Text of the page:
Interior, Mother and Sister of the Artist (1893)

Interior, Mother and Sister of the Artist (1893)

This painting depicts Vuillard's sister Marie and his mother Mme. Vuillard. The figures merge and interact with the space. Through pattern, Marie blends into her surroundings; through pattern, the artist is able to suggest that she is what she does. There is a struggle between figure and space, creating an uneasy symbiosis between figure and environment that instills a feeling of psychological disturbance as her form bends to fit the space and suggests ambivalent human relationships. The interior of the space is a burden to Marie, while Mme. Vuillard dominates it.

This work is also an example of the Nabi credo of respecting the overall pattern, the two-dimensional surface, and decorative schema. Although gender and class issues may be subtlety alluded to here, Vuillard's work also alludes to that time of transition when women were entering the workforce. Mme. Vuillard seems perfectly comfortable with, in fact in charge of, her surroundings, while the younger generation, personified by Marie, struggles against the confinement.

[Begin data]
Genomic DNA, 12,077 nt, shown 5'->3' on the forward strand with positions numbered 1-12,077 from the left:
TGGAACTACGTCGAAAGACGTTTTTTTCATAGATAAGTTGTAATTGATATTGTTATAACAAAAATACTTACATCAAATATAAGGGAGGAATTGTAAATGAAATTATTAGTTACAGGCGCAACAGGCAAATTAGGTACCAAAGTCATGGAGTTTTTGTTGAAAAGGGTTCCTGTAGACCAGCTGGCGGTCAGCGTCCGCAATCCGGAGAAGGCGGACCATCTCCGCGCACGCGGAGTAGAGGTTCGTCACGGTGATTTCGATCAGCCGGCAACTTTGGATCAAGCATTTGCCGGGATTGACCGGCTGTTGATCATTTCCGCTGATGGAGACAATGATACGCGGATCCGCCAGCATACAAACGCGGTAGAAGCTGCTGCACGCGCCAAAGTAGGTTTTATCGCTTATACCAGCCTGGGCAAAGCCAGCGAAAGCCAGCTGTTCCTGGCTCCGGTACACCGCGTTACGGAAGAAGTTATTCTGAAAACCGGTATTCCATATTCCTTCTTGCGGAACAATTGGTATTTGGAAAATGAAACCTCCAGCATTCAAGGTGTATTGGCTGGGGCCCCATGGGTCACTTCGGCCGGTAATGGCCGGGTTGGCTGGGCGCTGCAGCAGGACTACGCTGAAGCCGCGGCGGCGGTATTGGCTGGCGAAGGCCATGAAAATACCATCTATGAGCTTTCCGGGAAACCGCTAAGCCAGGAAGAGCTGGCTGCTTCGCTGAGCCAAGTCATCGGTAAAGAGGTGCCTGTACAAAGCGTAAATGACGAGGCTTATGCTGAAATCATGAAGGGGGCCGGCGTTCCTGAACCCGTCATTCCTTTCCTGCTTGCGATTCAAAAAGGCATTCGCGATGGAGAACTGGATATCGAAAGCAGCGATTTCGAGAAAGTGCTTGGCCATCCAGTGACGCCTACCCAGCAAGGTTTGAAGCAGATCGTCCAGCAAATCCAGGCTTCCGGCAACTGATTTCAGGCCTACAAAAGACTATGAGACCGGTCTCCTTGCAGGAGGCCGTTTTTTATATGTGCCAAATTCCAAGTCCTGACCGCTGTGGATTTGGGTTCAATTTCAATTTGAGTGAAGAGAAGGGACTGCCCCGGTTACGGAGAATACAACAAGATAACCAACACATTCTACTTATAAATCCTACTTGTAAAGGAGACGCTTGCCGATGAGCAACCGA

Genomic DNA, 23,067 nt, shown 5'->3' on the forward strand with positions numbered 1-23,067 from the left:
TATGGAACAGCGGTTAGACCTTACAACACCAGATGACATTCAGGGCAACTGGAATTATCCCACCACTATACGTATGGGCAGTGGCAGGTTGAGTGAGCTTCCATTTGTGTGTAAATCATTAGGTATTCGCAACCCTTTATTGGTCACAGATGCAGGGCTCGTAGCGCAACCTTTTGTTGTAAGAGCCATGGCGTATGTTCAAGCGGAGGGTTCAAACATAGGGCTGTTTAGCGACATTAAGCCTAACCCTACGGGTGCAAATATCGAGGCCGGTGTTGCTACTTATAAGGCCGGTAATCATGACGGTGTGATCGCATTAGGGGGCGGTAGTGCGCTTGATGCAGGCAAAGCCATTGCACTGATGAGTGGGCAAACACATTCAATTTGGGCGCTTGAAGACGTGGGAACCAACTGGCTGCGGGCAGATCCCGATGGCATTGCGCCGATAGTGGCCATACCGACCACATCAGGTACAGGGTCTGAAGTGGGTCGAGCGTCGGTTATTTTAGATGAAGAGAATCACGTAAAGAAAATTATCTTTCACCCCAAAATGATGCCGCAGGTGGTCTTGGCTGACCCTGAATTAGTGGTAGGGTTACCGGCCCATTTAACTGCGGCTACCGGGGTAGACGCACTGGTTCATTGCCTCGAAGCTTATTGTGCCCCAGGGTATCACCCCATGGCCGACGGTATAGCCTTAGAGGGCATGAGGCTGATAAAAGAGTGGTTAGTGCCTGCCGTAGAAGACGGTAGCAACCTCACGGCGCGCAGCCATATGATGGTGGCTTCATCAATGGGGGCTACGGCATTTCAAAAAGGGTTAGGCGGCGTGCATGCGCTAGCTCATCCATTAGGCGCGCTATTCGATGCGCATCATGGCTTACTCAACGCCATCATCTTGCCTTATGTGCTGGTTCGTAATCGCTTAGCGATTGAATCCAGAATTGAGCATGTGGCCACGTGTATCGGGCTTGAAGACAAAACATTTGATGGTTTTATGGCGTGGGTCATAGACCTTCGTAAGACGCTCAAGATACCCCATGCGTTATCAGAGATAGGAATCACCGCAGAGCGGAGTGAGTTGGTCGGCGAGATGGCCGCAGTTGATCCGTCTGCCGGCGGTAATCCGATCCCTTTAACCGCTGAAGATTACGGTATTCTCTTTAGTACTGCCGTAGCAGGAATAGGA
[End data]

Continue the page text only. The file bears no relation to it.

This painting of the artist's mother and sister is not an example of portraits in the traditional sense. Here Marie's physiognomy (and posture) is as a puppet/marionette with the upturned and slightly pinched nose and solid black dot of an eye as if a sewn-on piece of felt. This aspect of a puppet, while mildly humorous, can elicit pathos as well. Mme. Vuillard's face, on the other hand, is more like a mask atop a stalwart black silhouette - both entrenched and immovable. Because he is able to generalize, Vuillard's portraits are amongst his most communicative means, and are all the more psychologically intense. In Vuillard's work, the facial features - even when they are altered - become the very symbols of all intense feeling. Vuillard has created his own more modern version of a portrait: the artist combines the specific features of the actual person with non-human and generalized features and thus can refer symbolically to all humanity.

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Content compiled and written by Katlyn Beaver

Edited and published by The Art Story Contributors

"Édouard Vuillard Artist Overview and Analysis". [Internet]. . TheArtStory.org
Content compiled and written by Katlyn Beaver
Edited and published by The Art Story Contributors
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First published on 05 Dec 2014. Updated and modified regularly